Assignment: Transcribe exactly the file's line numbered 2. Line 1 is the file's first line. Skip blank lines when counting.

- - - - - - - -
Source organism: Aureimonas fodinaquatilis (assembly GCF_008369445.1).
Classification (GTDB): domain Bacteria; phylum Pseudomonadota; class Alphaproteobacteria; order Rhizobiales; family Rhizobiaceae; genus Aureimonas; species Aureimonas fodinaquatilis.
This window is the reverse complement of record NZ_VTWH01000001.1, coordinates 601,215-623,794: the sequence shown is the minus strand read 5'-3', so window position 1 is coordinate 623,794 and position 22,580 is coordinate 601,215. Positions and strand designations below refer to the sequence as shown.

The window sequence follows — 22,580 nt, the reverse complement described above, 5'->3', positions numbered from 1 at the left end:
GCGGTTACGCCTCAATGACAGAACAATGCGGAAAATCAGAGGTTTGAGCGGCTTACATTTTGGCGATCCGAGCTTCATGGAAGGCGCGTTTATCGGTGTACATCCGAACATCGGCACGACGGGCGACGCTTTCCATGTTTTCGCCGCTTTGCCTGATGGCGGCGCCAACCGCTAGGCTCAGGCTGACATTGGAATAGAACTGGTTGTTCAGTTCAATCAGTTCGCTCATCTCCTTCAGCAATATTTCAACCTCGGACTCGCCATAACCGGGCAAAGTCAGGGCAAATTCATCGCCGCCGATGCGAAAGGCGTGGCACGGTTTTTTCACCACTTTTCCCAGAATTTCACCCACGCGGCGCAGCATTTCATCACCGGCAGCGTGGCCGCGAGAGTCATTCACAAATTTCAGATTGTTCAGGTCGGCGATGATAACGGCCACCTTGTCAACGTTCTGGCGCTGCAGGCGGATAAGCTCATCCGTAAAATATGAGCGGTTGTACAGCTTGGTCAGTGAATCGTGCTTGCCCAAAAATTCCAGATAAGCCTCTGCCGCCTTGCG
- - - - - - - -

Classification (GTDB): domain Bacteria; phylum Pseudomonadota; class Alphaproteobacteria; order Rhizobiales; family Rhizobiaceae; genus Aureimonas; species Aureimonas fodinaquatilis.